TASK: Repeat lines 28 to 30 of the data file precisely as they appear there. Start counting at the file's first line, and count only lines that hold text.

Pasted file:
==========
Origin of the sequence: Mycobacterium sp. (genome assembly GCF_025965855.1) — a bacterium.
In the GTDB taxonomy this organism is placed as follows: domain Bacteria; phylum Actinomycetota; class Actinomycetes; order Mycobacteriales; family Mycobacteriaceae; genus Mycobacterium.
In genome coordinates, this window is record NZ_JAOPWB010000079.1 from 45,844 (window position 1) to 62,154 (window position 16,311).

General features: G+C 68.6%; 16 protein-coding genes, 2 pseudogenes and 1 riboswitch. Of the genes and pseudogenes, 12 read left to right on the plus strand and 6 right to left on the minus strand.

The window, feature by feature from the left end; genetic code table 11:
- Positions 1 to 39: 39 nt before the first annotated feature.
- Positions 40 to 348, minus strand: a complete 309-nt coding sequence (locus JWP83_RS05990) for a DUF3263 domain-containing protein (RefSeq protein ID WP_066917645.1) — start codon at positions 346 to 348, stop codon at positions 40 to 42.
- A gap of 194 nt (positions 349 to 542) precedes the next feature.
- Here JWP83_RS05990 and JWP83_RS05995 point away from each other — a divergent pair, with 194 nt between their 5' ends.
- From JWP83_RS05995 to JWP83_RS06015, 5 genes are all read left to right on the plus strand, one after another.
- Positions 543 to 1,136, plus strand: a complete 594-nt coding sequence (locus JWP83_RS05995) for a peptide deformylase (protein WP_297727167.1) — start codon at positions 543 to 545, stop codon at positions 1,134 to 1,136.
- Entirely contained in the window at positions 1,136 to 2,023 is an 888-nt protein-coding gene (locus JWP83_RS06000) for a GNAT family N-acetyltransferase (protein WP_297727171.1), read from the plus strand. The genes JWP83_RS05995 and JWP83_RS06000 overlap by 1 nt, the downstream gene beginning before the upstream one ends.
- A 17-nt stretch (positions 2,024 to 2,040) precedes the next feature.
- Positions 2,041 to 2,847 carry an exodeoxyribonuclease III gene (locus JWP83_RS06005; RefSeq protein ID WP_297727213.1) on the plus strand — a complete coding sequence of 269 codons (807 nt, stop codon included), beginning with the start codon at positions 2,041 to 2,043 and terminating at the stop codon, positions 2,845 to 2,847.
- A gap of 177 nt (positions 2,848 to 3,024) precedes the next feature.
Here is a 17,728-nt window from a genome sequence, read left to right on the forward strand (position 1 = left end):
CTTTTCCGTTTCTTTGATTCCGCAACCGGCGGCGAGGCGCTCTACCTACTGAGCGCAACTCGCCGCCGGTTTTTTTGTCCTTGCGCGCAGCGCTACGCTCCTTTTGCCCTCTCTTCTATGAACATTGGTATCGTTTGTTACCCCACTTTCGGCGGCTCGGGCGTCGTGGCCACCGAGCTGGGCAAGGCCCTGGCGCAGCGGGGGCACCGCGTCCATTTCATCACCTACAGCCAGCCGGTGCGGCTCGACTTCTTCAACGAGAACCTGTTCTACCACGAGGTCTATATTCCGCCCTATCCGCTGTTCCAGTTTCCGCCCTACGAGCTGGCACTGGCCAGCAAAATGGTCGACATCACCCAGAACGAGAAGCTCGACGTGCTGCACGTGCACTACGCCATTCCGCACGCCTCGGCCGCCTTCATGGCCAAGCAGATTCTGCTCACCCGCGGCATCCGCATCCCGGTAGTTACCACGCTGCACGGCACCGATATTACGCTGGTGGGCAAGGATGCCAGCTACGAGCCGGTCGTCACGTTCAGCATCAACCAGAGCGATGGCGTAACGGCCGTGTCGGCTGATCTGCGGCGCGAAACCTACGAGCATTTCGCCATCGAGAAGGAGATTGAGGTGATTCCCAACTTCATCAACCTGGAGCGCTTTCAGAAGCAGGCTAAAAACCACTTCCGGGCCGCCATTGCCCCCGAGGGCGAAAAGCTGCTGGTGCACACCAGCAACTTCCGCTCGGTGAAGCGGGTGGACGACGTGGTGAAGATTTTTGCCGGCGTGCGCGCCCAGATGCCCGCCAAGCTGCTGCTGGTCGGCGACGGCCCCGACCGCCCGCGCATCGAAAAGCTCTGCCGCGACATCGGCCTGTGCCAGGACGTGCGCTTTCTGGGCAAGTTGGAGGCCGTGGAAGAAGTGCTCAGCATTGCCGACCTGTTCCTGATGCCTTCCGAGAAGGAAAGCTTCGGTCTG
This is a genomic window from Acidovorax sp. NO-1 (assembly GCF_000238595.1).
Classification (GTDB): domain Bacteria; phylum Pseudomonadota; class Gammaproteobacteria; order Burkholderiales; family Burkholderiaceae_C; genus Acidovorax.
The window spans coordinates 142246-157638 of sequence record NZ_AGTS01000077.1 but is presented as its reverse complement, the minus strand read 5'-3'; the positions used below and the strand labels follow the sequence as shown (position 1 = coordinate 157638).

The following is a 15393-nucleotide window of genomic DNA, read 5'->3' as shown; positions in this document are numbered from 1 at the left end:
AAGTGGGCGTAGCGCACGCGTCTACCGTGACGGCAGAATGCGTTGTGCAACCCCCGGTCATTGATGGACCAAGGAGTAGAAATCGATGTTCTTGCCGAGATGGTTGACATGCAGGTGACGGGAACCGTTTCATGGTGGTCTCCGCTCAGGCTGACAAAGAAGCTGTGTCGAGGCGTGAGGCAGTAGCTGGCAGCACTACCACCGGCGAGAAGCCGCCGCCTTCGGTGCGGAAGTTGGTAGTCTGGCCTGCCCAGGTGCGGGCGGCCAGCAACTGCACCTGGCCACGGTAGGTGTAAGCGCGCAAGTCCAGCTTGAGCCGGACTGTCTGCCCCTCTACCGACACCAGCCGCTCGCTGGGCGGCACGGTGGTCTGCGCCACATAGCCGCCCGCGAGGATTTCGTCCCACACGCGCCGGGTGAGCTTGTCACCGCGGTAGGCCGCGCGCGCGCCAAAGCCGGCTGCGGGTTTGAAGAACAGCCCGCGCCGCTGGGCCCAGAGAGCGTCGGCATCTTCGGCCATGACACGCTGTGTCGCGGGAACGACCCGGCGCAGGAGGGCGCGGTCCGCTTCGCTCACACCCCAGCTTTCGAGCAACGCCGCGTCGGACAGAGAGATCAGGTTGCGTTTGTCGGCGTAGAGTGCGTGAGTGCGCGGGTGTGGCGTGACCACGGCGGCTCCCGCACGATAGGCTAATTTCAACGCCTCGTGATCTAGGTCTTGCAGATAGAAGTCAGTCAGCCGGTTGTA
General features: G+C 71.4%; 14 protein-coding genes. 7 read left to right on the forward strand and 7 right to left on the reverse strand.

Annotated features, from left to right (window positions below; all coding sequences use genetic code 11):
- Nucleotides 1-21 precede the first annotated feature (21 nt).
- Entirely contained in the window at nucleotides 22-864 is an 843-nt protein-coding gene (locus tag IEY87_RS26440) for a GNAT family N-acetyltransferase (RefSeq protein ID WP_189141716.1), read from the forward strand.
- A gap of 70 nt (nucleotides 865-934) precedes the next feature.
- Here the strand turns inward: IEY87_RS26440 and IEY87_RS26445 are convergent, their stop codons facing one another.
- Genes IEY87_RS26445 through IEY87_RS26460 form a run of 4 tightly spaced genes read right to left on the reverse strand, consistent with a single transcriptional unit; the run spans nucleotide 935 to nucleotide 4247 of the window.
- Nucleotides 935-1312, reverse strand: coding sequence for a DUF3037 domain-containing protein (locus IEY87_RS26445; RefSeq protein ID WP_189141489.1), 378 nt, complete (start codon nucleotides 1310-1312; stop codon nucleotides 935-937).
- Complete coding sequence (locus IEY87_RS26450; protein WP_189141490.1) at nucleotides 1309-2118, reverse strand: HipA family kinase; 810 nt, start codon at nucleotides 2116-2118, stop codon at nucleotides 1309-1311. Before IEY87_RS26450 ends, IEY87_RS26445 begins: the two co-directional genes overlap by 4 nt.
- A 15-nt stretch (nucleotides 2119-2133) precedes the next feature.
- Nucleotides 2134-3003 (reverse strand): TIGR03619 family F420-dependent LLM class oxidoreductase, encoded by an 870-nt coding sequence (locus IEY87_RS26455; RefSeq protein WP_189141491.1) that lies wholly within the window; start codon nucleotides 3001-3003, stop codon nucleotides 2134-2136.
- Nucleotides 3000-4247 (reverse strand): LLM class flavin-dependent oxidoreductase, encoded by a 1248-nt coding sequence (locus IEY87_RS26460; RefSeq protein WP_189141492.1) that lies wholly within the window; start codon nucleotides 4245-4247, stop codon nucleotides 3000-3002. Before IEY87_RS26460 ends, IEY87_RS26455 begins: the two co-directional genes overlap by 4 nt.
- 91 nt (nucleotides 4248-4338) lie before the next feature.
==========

- Here the strand turns inward: IEY87_RS26440 and IEY87_RS26445 are convergent, their stop codons facing one another.
- Genes IEY87_RS26445 through IEY87_RS26460 form a run of 4 tightly spaced genes read right to left on the reverse strand, consistent with a single transcriptional unit; the run spans nucleotide 935 to nucleotide 4247 of the window.
- Nucleotides 935-1312, reverse strand: coding sequence for a DUF3037 domain-containing protein (locus IEY87_RS26445; RefSeq protein ID WP_189141489.1), 378 nt, complete (start codon nucleotides 1310-1312; stop codon nucleotides 935-937).